Certainty has such a strong place in politics not just because it serves as the preferred foundation/platform from which to choose to act, but also because certainty supports and drives the belief that any such choice to act can be superlative, i.e., serve as the best or superior or optimal course of action.
A key part of the challenge of a politics of uncertainty is to insist superior and superlative are still achievable, and not in a diminished sense of the economist’s “second best.” The challenge is to show, with and through examples, where superlative and best are not only really-existing in the midst uncertainty, but also how uncertainty’s superlative and best are better than so many of certainty’s counterparts.
To that end, we obviously need to identify and underscore how uncertainty and its cognates, like experimentation, have led to positive–sometimes very positive–outcomes. Each of us probably has our own examples of this. Three additional pathways ahead are, I feel, under-acknowledged and deserve further consideration:
- The first is to underscore how certainty can truly mislead, whatever your starting point, as in: Francois Jacob, Nobel Laureate, reflecting that “Our breakthrough was the result of ‘night science’: a stumbling, wandering exploration of the natural world that relies on intuition as much as it does on the cold, orderly logic of ‘day science’”. As in: Nothing quite smacks of certainty as do habits, inhibitions and defense mechanisms. As in: We all know of revered ideals that ended in irrelevance. As in: Humans are never fully in the present; we are ourselves now, but reserve other of our intermittent selves for later action. As in: When in doubt, make the puzzle bigger.
- The second pathway is to recognize the impossible is never perforce a bar to action in the face of uncertainty. Here is Richard Falk writing on the critic and Palestinian activist, Edward Said: “To dedicate action to achieve the impossible should never be a matter of optimistic false consciousness. It is rather a recognition that there is no way for the rational mind, in light of present circumstances, to figure out a solution that accords with the postulates of a just peace. Yet at the same time there are present moral and political imperatives of carrying on the struggle to reach such a solution, because the future is unknowable and the present circumstance of occupation, oppression, dispossession, and dispersal intolerable.” The insight, I take it, is that we might well be in a position to do something but not know it until we start trying.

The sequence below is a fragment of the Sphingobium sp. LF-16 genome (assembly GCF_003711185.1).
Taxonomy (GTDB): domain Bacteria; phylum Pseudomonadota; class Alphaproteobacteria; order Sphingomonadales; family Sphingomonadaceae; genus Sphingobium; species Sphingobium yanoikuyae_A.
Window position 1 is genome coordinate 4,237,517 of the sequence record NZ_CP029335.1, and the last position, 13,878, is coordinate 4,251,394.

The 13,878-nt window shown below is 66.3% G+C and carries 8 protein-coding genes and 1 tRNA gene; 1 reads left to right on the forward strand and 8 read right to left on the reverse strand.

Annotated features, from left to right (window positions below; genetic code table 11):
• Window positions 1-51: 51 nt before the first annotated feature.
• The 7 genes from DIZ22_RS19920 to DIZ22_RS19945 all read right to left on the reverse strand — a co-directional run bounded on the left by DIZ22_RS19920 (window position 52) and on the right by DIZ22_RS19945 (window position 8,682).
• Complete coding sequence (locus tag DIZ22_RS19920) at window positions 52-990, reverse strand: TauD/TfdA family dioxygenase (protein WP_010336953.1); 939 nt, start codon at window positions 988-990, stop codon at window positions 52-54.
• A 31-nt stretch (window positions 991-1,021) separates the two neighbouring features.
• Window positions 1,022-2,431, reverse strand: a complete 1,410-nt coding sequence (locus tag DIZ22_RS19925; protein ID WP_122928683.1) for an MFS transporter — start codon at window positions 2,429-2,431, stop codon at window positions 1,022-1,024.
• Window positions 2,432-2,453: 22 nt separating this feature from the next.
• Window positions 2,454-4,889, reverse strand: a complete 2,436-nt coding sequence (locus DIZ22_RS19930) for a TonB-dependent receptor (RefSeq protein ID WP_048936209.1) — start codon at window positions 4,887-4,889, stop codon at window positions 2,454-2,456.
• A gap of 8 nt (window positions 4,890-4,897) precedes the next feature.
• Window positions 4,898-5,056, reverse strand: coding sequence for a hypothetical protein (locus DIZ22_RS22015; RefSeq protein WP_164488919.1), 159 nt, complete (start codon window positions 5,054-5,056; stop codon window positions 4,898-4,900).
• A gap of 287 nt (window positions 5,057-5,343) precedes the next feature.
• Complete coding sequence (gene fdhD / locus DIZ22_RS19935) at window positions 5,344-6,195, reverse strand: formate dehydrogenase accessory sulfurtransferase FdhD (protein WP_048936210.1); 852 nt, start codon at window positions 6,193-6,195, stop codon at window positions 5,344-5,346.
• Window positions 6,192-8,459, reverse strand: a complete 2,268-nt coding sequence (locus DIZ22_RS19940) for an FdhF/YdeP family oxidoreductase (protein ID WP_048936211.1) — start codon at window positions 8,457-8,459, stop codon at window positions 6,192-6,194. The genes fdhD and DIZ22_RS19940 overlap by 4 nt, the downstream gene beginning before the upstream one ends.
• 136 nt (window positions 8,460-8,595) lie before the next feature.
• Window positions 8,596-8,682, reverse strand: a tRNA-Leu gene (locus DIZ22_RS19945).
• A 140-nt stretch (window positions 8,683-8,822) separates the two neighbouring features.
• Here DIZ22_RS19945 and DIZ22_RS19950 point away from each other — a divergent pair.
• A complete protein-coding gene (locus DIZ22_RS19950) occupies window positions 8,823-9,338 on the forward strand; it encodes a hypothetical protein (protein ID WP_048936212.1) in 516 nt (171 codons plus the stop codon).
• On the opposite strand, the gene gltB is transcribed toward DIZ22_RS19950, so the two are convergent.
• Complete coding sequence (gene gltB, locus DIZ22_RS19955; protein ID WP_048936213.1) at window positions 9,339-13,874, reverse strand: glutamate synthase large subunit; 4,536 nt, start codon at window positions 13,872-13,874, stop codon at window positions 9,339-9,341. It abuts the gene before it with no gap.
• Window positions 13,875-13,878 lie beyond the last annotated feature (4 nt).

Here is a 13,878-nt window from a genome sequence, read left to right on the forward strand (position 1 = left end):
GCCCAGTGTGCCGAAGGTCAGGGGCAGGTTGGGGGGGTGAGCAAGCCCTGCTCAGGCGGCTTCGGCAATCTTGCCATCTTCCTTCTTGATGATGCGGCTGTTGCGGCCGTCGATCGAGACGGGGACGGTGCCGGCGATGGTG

- A third way ahead is to insist that uncertainty is real and unavoidable and that this “certainty of uncertainty” looks nothing like the certainties offered up by the political class and deskoid pundits. Lines from one of Norman MacCaig’s poems say it better than I can:
Who owns this landscape? –
The millionaire who bought it or
the poacher staggering downhill in the early morning
with a deer on his back?
Who possesses this landscape? –
The man who bought it or
I who am possessed by it?
False questions, for
this landscape is
and intractable in any terms
that are human.
This article was first published on Emery Roe’s blog. It is one of a series of blog posts by participants following the STEPS symposium The Politics of Uncertainty: Practical Challenges for Transformative Action.
Uncertainties can make it hard to plan ahead. But recognising them can help to reveal new questions and choices. What kinds of uncertainty are there, why do they matter for sustainability, and what ideas, approaches and methods can help us to respond to them?
Find out more about our theme for 2019 on our Uncertainty theme page.